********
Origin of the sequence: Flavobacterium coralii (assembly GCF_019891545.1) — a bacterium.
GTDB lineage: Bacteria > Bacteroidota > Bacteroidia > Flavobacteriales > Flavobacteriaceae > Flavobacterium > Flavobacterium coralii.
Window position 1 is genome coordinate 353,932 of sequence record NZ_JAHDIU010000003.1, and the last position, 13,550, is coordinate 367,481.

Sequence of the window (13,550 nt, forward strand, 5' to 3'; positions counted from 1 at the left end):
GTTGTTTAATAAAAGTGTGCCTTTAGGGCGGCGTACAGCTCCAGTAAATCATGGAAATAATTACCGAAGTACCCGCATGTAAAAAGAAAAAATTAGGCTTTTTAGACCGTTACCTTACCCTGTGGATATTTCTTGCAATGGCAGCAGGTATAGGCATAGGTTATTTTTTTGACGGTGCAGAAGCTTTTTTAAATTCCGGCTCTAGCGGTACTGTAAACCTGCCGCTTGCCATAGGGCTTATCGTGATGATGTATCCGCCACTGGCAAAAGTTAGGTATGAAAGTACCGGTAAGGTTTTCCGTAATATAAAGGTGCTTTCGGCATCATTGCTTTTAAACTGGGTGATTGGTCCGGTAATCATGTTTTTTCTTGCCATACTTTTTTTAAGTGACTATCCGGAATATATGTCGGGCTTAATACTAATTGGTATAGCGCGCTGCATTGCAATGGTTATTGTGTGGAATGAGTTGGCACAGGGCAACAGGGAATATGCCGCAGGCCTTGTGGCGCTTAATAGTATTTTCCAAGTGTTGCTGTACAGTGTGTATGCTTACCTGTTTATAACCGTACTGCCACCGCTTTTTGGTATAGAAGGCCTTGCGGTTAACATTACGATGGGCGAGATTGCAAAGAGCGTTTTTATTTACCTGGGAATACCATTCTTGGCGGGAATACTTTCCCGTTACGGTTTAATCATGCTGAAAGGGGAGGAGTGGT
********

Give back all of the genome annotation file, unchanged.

Origin of the sequence: Flavobacterium coralii (assembly GCF_019891545.1) — a bacterium.
GTDB lineage: Bacteria > Bacteroidota > Bacteroidia > Flavobacteriales > Flavobacteriaceae > Flavobacterium > Flavobacterium coralii.
Window position 1 is genome coordinate 353,932 of sequence record NZ_JAHDIU010000003.1, and the last position, 13,550, is coordinate 367,481.

Sequence of the window (13,550 nt, forward strand, 5' to 3'; positions counted from 1 at the left end):
GTTGTTTAATAAAAGTGTGCCTTTAGGGCGGCGTACAGCTCCAGTAAATCATGGAAATAATTACCGAAGTACCCGCATGTAAAAAGAAAAAATTAGGCTTTTTAGACCGTTACCTTACCCTGTGGATATTTCTTGCAATGGCAGCAGGTATAGGCATAGGTTATTTTTTTGACGGTGCAGAAGCTTTTTTAAATTCCGGCTCTAGCGGTACTGTAAACCTGCCGCTTGCCATAGGGCTTATCGTGATGATGTATCCGCCACTGGCAAAAGTTAGGTATGAAAGTACCGGTAAGGTTTTCCGTAATATAAAGGTGCTTTCGGCATCATTGCTTTTAAACTGGGTGATTGGTCCGGTAATCATGTTTTTTCTTGCCATACTTTTTTTAAGTGACTATCCGGAATATATGTCGGGCTTAATACTAATTGGTATAGCGCGCTGCATTGCAATGGTTATTGTGTGGAATGAGTTGGCACAGGGCAACAGGGAATATGCCGCAGGCCTTGTGGCGCTTAATAGTATTTTCCAAGTGTTGCTGTACAGTGTGTATGCTTACCTGTTTATAACCGTACTGCCACCGCTTTTTGGTATAGAAGGCCTTGCGGTTAACATTACGATGGGCGAGATTGCAAAGAGCGTTTTTATTTACCTGGGAATACCATTCTTGGCGGGAATACTTTCCCGTTACGGTTTAATCATGCTGAAAGGGGAGGAGTGGT